Jacqui Canney, Chief People Officer at Walmart, was the first person in her family to go to college. Both her grandmothers immigrated to the U.S. and worked as seamstresses, and their tireless work ethic largely informed how Canney was raised: with an emphasis on education.
“Both my parents didn’t go to college, but they valued not only this work ethic but also what education could unlock,” Canney explains.
After graduating from college, Canney felt compelled to secure a job that would help her pay back her loans — and now, in the C-Suite at Walmart, she’s paying it forward. Canney recently sat down with Fairygodboss to speak about one of Walmart’s latest initiatives — one dear to her heart — that’s enabling employees to earn Associate’s or Bachelor’s degrees for just $1 a day.
Tell us about Walmart’s new educational offering to employees.
Partnering with Guild Education, we’ve launched a new offering to our associates: for a dollar a day at certain accredited universities, through working at Walmart, you can get credit for either an Associate’s or Bachelor’s degree — whatever you are aspiring to — and then be able to finish off with college credit to get those degrees.
We launched it in late May/early June, and we’ve had thousands of associates already sign up, and tens of thousands show interest, which is really exciting.
And this offering extends to hourly employees, is that right?
Yes, absolutely. It’s offered for a wide range of associates.
What was your involvement in implementing this program?
Our business leaders were very passionate and excited about this program, and then we had a people team that was equally passionate. My personal experience was having to cobble together the funds to go to college myself. And the CEO of Walmart U.S. similarly didn’t get a college experience until well into when he was working. So, I think part of it is a personal connection and knowing what it’s like to aspire to get those degrees and credentials but feeling limited by your financial resources.
It was easier to implement than you may think because there wasn't a lot of convincing involved — it was just figuring out the execution at the scale that we’re on. You can’t dismiss that it costs money, but it was an investment that leaders at Walmart were willing to make for our people and their development.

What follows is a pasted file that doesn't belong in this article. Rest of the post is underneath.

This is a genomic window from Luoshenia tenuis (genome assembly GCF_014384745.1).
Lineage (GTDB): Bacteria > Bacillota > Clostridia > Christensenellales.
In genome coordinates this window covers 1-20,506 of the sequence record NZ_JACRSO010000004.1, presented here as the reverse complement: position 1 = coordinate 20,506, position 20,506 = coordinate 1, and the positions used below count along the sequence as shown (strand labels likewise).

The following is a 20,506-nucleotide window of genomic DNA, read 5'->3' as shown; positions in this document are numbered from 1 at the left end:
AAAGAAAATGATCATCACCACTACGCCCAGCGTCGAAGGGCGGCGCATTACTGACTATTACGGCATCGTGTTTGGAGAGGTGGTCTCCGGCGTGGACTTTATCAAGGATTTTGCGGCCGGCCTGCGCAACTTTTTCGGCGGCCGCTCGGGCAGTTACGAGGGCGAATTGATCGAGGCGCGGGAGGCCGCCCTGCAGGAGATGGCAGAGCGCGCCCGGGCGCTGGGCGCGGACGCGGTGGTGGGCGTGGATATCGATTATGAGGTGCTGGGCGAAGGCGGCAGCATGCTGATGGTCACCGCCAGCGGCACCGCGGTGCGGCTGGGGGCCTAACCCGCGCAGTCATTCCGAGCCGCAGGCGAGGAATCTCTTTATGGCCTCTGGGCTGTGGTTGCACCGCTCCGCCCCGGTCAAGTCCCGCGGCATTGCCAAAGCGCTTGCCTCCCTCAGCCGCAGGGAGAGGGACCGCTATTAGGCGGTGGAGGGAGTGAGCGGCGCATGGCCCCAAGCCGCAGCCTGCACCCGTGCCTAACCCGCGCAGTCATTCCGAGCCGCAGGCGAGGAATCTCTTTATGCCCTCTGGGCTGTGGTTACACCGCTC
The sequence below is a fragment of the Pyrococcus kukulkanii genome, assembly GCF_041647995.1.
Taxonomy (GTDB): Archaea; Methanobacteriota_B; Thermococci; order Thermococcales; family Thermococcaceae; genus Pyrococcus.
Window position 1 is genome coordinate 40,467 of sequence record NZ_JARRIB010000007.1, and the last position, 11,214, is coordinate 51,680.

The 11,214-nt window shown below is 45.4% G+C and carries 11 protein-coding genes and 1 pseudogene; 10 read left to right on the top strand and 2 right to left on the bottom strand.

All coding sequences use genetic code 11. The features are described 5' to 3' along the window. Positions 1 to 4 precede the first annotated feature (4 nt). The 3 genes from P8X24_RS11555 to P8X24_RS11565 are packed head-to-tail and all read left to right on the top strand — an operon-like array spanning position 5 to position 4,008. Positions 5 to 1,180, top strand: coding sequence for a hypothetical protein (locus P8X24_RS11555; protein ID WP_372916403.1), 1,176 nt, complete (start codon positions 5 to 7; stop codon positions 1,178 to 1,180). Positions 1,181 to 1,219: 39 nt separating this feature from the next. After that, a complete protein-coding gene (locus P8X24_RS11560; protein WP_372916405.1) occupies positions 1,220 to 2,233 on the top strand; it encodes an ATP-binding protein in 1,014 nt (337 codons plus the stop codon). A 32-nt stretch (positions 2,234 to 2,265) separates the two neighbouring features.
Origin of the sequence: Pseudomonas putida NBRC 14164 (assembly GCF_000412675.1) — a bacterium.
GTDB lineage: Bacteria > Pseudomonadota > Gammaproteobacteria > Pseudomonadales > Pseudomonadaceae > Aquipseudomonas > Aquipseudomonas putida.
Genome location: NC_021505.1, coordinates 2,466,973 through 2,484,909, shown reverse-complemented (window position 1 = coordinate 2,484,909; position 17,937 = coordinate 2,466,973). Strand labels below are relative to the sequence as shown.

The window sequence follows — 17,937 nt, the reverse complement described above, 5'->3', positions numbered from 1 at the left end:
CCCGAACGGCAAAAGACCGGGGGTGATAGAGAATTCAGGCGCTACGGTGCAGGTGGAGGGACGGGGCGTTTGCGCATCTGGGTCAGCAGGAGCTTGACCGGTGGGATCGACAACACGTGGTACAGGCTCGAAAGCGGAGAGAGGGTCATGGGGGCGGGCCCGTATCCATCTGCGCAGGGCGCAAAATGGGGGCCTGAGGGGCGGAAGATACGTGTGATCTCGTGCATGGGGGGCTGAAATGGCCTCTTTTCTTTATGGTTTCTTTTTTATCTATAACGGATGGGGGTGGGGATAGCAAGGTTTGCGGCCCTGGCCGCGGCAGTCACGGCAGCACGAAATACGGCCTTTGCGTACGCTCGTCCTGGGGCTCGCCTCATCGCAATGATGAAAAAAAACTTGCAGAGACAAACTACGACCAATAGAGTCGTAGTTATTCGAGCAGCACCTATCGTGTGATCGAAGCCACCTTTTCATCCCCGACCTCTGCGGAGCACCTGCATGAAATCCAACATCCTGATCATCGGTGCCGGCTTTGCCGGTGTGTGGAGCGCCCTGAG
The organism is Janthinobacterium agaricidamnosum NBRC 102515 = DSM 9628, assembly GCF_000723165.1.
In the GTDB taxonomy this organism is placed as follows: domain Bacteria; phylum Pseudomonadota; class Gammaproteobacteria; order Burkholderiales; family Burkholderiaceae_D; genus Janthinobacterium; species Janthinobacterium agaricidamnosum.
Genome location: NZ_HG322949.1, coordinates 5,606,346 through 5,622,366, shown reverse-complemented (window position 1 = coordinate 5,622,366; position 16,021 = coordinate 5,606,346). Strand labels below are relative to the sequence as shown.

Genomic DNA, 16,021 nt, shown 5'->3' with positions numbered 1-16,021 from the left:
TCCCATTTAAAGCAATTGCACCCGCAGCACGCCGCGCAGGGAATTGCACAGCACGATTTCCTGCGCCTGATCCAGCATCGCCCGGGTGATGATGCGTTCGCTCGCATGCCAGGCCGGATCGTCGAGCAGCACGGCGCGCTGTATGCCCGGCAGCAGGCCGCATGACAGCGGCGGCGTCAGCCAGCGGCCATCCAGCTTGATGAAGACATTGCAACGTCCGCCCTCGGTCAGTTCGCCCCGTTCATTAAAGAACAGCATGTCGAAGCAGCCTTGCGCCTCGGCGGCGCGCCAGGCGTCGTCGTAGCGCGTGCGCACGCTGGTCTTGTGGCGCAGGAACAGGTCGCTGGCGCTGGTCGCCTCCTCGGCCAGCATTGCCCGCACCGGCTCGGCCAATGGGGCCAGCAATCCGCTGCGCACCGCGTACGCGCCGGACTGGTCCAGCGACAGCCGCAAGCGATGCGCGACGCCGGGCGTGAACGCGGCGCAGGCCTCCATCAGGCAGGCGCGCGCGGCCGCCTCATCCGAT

And going back to the personal connection for you, weren’t you the first person in your family to go to college?
Yes. My grandmothers immigrated to the U.S. to Hoboken. They were both seamstresses. Their work ethic and what they were doing translated much into how my mom and dad were growing up. Both my parents didn’t go to college, but they valued not only this work ethic but also what education could unlock. So, for me and my sister, they were making sure they were doing the best they could to ensure we were getting the educational opportunities that were around us.
They also expected us, though, to be putting hard work in. They had high expectations, so getting into college was important to them. How we financed it was going to be complicated, but they put in as much as they could, and I had to work my way through and then pay back loans after. I was excited to get a job at a company that my dad was proud to tell his friends about when he would commute on the train to New York City: “Jacqui works at Arthur Anderson,” he’d say — that was a lot of pride.
And now, when my mom talks to her friends about me working at Walmart, it’s the same thing.
I felt a great responsibility to get a job that was going to be able to help pay back those loans and show the pride that my parents put in was something that I felt really connected to.
Now, I’m very proud of this new offering at Walmart. And I think the more that we promote it and encourage it and show results, the more associates will really take us up on it.
To hear more from Canney, tune in to this recent episode of Fairygodboss Radio!
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